Australia’s professional spots bodies want the government to relax its prohibition of online in-play betting in order to preserve the integrity of their product.
Australia is currently conducting a review of its 2001 Interactive Gambling Act (IGA) with a particular focus on how to combat the alleged negative effects of international online gambling sites offering services to Aussie punters. Part of these sites’ appeal is their ability to offer in-play sports wagers, which the IGA restricts to telephone or retail wagering outlets.
In a submission to the government panel tasked with reviewing the IGA, the Coalition of Major Professional and Participation Sports (COMPPS) – whose seven members include the Australian Football League, Cricket Australia, Tennis Australia and the National Rugby League – says the IGA’s “anachronistic” in-play restrictions have created an “integrity blind spot” in which match-fixers can run wild.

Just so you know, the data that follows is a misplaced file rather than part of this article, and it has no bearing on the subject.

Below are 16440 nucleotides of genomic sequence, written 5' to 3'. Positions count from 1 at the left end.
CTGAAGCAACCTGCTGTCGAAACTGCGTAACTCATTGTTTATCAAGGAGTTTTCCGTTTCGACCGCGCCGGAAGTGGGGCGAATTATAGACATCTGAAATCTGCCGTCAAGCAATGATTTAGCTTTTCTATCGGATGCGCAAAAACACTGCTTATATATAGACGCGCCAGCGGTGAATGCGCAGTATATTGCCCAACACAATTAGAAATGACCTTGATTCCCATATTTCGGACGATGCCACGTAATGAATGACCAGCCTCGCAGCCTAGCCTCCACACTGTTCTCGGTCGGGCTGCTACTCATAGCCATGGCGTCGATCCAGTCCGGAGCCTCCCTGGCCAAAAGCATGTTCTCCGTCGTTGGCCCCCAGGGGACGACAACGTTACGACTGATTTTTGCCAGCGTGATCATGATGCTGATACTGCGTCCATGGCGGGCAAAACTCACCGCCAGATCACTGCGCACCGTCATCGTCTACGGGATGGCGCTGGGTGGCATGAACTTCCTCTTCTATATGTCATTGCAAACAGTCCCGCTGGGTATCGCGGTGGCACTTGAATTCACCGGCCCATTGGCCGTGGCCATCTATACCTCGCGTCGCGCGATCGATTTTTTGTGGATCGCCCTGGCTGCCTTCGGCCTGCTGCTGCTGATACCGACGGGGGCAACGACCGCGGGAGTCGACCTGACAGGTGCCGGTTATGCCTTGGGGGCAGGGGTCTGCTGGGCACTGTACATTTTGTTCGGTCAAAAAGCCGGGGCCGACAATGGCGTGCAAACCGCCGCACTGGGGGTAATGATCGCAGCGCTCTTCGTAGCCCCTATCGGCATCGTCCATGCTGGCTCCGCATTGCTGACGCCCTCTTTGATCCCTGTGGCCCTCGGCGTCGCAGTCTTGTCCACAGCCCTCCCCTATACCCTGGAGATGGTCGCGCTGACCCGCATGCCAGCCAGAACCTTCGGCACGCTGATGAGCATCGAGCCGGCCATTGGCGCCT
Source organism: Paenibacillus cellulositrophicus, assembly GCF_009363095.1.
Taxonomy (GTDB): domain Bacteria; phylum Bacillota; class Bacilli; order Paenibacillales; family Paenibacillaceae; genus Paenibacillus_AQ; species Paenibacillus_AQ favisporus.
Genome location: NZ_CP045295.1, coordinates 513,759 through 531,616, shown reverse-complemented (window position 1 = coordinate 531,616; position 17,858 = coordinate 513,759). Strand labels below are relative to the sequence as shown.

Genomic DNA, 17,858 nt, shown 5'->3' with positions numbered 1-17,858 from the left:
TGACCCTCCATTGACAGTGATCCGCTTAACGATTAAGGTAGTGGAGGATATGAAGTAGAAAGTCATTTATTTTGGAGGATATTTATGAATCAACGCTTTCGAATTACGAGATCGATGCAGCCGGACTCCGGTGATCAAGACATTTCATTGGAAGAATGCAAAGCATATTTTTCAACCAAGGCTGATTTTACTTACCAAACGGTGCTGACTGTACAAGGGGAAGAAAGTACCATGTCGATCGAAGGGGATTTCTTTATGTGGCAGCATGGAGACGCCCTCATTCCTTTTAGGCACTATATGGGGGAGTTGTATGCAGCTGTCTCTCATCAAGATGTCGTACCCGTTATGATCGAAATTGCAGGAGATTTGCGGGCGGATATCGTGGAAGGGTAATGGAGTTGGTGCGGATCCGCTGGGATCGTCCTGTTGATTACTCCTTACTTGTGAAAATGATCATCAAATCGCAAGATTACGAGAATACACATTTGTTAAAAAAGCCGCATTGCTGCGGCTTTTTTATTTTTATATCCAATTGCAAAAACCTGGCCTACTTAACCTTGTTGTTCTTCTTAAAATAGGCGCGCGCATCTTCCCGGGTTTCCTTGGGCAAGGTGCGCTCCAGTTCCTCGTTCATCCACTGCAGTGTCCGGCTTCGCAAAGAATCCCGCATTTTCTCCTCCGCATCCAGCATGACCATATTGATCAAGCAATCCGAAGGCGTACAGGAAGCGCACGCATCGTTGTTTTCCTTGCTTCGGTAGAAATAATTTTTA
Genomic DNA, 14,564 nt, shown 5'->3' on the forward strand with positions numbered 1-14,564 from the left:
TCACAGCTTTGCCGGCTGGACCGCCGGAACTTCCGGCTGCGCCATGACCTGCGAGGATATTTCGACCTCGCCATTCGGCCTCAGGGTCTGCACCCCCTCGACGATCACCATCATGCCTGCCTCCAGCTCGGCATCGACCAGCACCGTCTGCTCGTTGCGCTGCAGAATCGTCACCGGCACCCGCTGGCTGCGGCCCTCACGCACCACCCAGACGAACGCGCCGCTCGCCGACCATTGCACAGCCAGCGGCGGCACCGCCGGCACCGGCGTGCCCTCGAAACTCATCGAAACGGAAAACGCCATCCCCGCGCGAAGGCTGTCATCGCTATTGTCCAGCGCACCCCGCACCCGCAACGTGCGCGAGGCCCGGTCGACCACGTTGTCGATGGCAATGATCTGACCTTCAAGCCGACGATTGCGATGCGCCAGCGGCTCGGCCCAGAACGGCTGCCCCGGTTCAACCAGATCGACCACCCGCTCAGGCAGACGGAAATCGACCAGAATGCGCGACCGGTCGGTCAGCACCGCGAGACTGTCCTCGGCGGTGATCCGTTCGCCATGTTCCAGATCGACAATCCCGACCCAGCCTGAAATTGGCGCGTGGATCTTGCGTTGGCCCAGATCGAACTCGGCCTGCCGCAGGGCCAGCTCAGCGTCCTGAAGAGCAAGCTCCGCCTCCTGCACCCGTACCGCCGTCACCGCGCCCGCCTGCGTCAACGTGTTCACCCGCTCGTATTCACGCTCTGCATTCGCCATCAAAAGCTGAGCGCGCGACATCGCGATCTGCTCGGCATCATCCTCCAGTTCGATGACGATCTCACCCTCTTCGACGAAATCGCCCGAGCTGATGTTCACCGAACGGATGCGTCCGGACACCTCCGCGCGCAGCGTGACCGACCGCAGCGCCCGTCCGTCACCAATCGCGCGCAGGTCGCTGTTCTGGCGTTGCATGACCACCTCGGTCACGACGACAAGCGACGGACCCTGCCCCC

According to The Australian, COMPPS’s submission claims that in-play shenanigans would be far easier to spot if Australian-licensed online operators were doing the spotting. The current situation “poses a relatively higher risk” to match integrity than COMPPS believes would exist if Aussie operators could control some of the betting action currently headed outside the country.